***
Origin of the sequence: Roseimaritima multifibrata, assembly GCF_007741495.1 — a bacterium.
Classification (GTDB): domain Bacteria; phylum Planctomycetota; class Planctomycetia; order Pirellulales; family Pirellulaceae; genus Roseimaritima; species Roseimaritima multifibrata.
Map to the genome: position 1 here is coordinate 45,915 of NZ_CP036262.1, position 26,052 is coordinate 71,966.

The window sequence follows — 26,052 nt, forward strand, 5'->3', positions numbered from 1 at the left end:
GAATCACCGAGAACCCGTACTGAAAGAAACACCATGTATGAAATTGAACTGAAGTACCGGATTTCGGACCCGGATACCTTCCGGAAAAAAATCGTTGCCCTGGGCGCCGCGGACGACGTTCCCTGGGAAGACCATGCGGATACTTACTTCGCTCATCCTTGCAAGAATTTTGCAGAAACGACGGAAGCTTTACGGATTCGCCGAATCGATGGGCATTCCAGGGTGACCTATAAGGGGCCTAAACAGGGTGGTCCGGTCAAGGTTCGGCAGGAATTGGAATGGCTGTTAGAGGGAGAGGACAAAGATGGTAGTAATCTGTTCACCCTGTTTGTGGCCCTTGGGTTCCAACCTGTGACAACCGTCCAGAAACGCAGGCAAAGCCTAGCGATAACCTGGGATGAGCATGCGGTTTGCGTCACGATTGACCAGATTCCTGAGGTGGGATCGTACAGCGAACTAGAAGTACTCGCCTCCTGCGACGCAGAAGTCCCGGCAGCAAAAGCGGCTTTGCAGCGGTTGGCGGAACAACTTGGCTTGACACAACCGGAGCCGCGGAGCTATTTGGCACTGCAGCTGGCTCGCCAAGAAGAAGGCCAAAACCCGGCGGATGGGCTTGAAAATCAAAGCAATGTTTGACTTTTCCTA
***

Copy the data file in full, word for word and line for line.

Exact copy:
Origin of the sequence: Roseimaritima multifibrata, assembly GCF_007741495.1 — a bacterium.
Classification (GTDB): domain Bacteria; phylum Planctomycetota; class Planctomycetia; order Pirellulales; family Pirellulaceae; genus Roseimaritima; species Roseimaritima multifibrata.
Map to the genome: position 1 here is coordinate 45,915 of NZ_CP036262.1, position 26,052 is coordinate 71,966.

The window sequence follows — 26,052 nt, forward strand, 5'->3', positions numbered from 1 at the left end:
GAATCACCGAGAACCCGTACTGAAAGAAACACCATGTATGAAATTGAACTGAAGTACCGGATTTCGGACCCGGATACCTTCCGGAAAAAAATCGTTGCCCTGGGCGCCGCGGACGACGTTCCCTGGGAAGACCATGCGGATACTTACTTCGCTCATCCTTGCAAGAATTTTGCAGAAACGACGGAAGCTTTACGGATTCGCCGAATCGATGGGCATTCCAGGGTGACCTATAAGGGGCCTAAACAGGGTGGTCCGGTCAAGGTTCGGCAGGAATTGGAATGGCTGTTAGAGGGAGAGGACAAAGATGGTAGTAATCTGTTCACCCTGTTTGTGGCCCTTGGGTTCCAACCTGTGACAACCGTCCAGAAACGCAGGCAAAGCCTAGCGATAACCTGGGATGAGCATGCGGTTTGCGTCACGATTGACCAGATTCCTGAGGTGGGATCGTACAGCGAACTAGAAGTACTCGCCTCCTGCGACGCAGAAGTCCCGGCAGCAAAAGCGGCTTTGCAGCGGTTGGCGGAACAACTTGGCTTGACACAACCGGAGCCGCGGAGCTATTTGGCACTGCAGCTGGCTCGCCAAGAAGAAGGCCAAAACCCGGCGGATGGGCTTGAAAATCAAAGCAATGTTTGACTTTTCCTA